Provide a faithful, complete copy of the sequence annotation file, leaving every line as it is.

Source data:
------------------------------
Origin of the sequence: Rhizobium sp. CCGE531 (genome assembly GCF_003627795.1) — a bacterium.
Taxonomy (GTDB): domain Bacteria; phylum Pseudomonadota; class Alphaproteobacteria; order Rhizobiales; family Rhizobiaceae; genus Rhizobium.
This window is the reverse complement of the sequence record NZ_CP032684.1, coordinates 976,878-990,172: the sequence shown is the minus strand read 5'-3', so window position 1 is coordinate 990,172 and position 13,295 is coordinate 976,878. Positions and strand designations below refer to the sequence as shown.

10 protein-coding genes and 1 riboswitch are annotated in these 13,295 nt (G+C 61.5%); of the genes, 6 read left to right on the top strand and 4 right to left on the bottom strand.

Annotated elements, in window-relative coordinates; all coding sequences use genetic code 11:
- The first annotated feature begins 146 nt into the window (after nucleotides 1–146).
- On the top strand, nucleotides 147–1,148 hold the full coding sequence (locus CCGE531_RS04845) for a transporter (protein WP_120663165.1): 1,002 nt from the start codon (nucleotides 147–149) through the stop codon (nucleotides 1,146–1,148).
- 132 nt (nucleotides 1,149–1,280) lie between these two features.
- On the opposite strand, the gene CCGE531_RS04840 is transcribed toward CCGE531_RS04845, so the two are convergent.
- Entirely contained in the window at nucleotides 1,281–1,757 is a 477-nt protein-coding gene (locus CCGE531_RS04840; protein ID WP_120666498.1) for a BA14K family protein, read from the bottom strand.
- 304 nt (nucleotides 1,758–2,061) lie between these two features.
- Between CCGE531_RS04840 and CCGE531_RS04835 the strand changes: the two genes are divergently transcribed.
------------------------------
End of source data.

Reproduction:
Origin of the sequence: Rhizobium sp. CCGE531 (genome assembly GCF_003627795.1) — a bacterium.
Taxonomy (GTDB): domain Bacteria; phylum Pseudomonadota; class Alphaproteobacteria; order Rhizobiales; family Rhizobiaceae; genus Rhizobium.
This window is the reverse complement of the sequence record NZ_CP032684.1, coordinates 976,878-990,172: the sequence shown is the minus strand read 5'-3', so window position 1 is coordinate 990,172 and position 13,295 is coordinate 976,878. Positions and strand designations below refer to the sequence as shown.

10 protein-coding genes and 1 riboswitch are annotated in these 13,295 nt (G+C 61.5%); of the genes, 6 read left to right on the top strand and 4 right to left on the bottom strand.

Annotated elements, in window-relative coordinates; all coding sequences use genetic code 11:
- The first annotated feature begins 146 nt into the window (after nucleotides 1–146).
- On the top strand, nucleotides 147–1,148 hold the full coding sequence (locus CCGE531_RS04845) for a transporter (protein WP_120663165.1): 1,002 nt from the start codon (nucleotides 147–149) through the stop codon (nucleotides 1,146–1,148).
- 132 nt (nucleotides 1,149–1,280) lie between these two features.
- On the opposite strand, the gene CCGE531_RS04840 is transcribed toward CCGE531_RS04845, so the two are convergent.
- Entirely contained in the window at nucleotides 1,281–1,757 is a 477-nt protein-coding gene (locus CCGE531_RS04840; protein ID WP_120666498.1) for a BA14K family protein, read from the bottom strand.
- 304 nt (nucleotides 1,758–2,061) lie between these two features.
- Between CCGE531_RS04840 and CCGE531_RS04835 the strand changes: the two genes are divergently transcribed.